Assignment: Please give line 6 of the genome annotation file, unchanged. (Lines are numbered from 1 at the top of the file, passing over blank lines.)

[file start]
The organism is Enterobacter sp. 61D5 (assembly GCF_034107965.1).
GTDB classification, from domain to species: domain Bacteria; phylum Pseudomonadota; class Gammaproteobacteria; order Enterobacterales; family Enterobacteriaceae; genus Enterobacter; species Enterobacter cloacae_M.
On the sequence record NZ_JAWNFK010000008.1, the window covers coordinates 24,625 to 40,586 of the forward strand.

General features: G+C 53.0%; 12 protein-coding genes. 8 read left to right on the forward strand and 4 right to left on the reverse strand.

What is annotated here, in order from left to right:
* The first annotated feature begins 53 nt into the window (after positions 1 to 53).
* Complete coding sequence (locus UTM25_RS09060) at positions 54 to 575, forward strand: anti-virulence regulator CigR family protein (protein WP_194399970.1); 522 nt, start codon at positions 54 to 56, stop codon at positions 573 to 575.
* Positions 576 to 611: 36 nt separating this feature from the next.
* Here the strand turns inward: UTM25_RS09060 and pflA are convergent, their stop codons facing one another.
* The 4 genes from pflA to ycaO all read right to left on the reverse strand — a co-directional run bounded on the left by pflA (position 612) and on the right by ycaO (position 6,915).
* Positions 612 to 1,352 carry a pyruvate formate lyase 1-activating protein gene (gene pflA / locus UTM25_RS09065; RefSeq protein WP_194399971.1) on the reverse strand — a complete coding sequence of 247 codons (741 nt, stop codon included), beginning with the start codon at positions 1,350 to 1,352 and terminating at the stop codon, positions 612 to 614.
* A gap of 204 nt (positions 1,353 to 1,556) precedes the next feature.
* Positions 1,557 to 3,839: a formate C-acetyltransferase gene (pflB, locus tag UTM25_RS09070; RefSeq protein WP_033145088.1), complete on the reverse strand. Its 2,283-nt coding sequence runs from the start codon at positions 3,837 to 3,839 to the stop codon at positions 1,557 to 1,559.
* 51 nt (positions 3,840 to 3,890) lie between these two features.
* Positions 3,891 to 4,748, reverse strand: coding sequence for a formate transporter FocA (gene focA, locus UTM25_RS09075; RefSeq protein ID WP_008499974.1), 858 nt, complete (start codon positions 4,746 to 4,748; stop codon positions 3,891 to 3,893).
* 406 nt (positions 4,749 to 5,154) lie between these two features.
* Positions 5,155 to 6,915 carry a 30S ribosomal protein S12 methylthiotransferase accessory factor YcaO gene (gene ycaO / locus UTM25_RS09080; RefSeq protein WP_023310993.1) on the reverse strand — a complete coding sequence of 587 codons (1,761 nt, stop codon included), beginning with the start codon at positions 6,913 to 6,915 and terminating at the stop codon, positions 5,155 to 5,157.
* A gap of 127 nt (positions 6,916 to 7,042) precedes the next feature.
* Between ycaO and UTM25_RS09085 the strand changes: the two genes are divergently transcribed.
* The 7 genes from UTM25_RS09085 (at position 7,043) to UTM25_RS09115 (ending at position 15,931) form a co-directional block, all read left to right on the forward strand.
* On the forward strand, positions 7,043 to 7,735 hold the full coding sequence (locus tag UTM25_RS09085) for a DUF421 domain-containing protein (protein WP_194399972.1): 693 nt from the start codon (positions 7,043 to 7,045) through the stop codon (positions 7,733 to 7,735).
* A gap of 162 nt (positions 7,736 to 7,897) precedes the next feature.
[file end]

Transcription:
* The first annotated feature begins 53 nt into the window (after positions 1 to 53).